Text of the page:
However, the property of electrical conductivity is not only limited to metals. Some other elements and compounds also conduct electricity.

Usually, the compounds that act as electrical conductors are ionic, for example, HCl, NaOH, etc.

The electrical conductivity of these compounds also depends upon the presence of positively and negatively charged particles. Here, the positively charged particles are known as cations while negatively charged particles are called anions.

The cations and anions are responsible for electrical conductivity in the case of ionic compounds. Unlike metals, these compounds do not conduct electricity in the solid-state but the ions dissociate when dissolved in water and therefore, conduct electricity.

At higher temperatures, when these compounds reach their melting point, they may conduct electricity even without the presence of water molecules.

The compounds that are strong electrolytes i.e. they easily dissociate into ions are good conductors while the compounds that do not ionize easily are bad conductors. Nonionic compounds do not conduct electricity.

However, the electrical conductivity of ionic compounds increases with an increase in temperature while that of metals decreases with an increase in temperature.

Graphite even after being a non-metal and non-ionic compound conducts electricity owing to the presence of delocalized electrons like metals.

Actually, graphite has a layered structure and the delocalized electrons are present in between the layers. These electrons are free to move and are responsible for the electrical conductivity of graphite.


The Conductivity of Aluminum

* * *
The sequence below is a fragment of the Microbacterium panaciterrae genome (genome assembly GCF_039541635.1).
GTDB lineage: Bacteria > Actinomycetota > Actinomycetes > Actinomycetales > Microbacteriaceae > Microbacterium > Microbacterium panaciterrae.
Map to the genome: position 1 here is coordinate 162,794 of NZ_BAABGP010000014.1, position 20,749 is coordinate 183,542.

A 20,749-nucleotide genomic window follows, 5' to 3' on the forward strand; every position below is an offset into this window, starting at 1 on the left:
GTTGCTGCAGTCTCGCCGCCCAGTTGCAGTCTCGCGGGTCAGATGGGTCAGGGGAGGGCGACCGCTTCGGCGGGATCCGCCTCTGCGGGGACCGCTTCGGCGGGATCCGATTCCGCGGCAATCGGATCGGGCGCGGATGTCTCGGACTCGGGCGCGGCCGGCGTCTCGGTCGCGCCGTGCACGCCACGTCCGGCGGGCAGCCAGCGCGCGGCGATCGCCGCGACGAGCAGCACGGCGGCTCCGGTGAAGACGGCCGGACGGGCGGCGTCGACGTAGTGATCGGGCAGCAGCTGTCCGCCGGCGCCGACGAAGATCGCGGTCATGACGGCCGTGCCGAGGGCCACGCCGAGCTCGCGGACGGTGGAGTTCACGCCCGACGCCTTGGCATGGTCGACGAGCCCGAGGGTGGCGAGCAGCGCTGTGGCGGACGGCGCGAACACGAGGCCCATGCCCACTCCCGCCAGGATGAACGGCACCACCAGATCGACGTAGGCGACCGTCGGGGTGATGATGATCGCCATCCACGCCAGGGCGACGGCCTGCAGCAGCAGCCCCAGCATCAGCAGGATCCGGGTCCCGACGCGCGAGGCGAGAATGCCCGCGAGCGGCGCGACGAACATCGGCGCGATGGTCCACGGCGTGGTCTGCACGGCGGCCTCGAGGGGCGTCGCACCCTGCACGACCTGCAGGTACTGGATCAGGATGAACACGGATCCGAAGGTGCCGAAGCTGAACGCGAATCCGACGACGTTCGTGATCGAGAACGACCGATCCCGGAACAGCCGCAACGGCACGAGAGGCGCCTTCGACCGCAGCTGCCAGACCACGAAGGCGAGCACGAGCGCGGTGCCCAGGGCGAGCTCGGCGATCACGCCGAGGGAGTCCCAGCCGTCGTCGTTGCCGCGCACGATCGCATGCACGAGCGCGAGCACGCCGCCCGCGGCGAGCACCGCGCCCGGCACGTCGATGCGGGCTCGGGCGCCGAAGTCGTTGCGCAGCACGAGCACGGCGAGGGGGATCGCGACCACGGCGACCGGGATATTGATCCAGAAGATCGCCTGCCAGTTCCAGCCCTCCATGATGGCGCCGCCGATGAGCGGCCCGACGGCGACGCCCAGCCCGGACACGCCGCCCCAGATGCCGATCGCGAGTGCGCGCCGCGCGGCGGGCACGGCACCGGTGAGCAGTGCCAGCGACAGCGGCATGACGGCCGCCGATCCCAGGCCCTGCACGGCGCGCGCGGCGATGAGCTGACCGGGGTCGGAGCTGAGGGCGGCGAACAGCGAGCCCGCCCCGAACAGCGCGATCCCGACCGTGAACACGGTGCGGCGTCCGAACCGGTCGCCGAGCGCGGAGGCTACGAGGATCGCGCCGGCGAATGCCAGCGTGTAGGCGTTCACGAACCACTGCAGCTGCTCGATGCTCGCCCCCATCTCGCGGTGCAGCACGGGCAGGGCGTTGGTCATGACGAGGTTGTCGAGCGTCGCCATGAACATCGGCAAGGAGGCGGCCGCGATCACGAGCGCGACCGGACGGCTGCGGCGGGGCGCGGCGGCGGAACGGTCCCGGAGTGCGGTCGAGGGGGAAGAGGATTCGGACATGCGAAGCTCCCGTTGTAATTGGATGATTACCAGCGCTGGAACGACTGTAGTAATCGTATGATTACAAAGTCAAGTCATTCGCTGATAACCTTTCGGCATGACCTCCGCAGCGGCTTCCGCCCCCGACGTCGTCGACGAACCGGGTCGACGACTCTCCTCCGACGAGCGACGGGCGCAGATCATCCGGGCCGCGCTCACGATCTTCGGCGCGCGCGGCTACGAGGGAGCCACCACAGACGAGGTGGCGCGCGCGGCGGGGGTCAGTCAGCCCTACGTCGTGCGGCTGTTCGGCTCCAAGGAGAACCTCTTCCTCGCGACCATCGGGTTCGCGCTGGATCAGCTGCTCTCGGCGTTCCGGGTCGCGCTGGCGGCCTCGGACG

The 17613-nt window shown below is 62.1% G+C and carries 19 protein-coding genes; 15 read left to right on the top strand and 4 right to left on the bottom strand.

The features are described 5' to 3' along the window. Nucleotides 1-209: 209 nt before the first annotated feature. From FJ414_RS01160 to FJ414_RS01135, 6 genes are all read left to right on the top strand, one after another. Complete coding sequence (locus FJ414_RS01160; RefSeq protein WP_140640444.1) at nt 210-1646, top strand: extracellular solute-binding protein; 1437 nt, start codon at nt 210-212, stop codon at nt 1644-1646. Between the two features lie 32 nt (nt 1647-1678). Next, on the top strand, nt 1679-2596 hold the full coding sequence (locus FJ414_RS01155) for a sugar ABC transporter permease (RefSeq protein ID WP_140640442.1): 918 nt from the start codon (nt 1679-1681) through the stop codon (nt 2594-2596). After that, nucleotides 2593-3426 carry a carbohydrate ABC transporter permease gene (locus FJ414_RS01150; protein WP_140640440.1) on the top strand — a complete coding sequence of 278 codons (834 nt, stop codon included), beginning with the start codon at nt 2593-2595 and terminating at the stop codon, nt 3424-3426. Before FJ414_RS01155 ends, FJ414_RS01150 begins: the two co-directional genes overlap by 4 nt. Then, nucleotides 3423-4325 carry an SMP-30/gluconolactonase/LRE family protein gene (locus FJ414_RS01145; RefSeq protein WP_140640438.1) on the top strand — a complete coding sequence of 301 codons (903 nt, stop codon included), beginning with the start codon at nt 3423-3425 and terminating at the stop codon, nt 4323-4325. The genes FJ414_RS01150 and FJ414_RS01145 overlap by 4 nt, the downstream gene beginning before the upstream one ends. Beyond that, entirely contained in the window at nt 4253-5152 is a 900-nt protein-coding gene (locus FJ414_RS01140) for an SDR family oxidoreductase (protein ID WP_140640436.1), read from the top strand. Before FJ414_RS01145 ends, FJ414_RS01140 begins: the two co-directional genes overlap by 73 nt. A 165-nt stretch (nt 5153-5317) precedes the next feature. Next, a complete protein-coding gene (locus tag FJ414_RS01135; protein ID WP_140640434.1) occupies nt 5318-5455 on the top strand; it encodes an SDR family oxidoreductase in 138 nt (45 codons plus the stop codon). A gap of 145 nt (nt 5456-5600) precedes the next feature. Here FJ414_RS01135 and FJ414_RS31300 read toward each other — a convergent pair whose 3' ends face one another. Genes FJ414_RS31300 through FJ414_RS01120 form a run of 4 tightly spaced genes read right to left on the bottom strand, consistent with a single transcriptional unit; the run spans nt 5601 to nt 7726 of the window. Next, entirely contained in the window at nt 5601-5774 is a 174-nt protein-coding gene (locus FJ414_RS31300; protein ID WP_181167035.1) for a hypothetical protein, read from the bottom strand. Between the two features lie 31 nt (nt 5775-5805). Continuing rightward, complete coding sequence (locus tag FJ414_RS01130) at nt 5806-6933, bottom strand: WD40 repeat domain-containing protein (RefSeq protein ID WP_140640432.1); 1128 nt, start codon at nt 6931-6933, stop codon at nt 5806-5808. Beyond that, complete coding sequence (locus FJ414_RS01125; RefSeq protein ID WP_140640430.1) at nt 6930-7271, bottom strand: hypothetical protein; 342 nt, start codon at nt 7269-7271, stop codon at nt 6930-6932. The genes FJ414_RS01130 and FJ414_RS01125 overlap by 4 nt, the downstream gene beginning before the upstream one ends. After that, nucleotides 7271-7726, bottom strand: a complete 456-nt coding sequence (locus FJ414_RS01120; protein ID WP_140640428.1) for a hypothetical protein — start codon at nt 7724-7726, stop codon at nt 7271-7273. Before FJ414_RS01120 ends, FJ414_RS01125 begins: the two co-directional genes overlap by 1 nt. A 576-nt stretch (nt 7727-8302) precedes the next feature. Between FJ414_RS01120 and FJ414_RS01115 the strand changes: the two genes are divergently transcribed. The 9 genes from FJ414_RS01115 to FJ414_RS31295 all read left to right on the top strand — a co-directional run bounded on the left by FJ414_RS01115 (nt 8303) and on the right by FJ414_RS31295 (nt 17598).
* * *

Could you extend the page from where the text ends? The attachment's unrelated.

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Aluminum is a group three metal element that means it has three electrons in its valence shell that are free to move in space.

These electrons move randomly around the aluminum atoms as they are loosely bound to their atoms or are delocalized.

When a source of current is applied to the metal these electrons start moving in one direction and hence, conduct electricity.

The electrical conductivity of aluminum is 3.5 X 107 S/m at 20 °C.


Resistance of Aluminum

Resistance is the property of a material that acts opposite to its conductance.

This means that the materials with higher resistance will be bad conductors of electricity and vice versa. The resistance of a material is measured in ohms (Ω).

The electrical resistivity of aluminum is very low and measures about 2.82 X 10-8 Ω-m, indicating that it is a good conductor of electricity.

Resistance although assumed as a negative force but is quite useful in the functioning of various electrical appliances such as toasters in which the resistance coils are used for generating heat energy.

All the materials offer some level of resistance except for a few materials that have zero resistance and are known as superconductors.


How to Measure Conductivity?

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The electrical conductivity for material is measured with the ease of the movement of free electrons inside the material. It is measured in Siemens/meter or mho/meter.

The formula for conductivity is given as:

C = L/AR

Where L = length of conductor

A = area of cross-section of the conductor

R = resistance of the conductor

The conductivity of metals depends upon the ohm’s law which states that the current flowing through a conductor is directly proportional to the electric field applied to it.


Why Copper is more Conductive than Aluminum?

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The Fermi level for copper is within third and its Fermi energy is 7.0 eV while for aluminum it is 11.7 eV.

This means that the free electrons around the copper atom have more chances of getting easily excited. These excited electrons are responsible for the conduction of electricity explaining that copper is more conductive than aluminum.

Also, the relative conductivity of copper is 394 while that of aluminum is 238. Actually, the conductivity of aluminum is only about 61% of copper.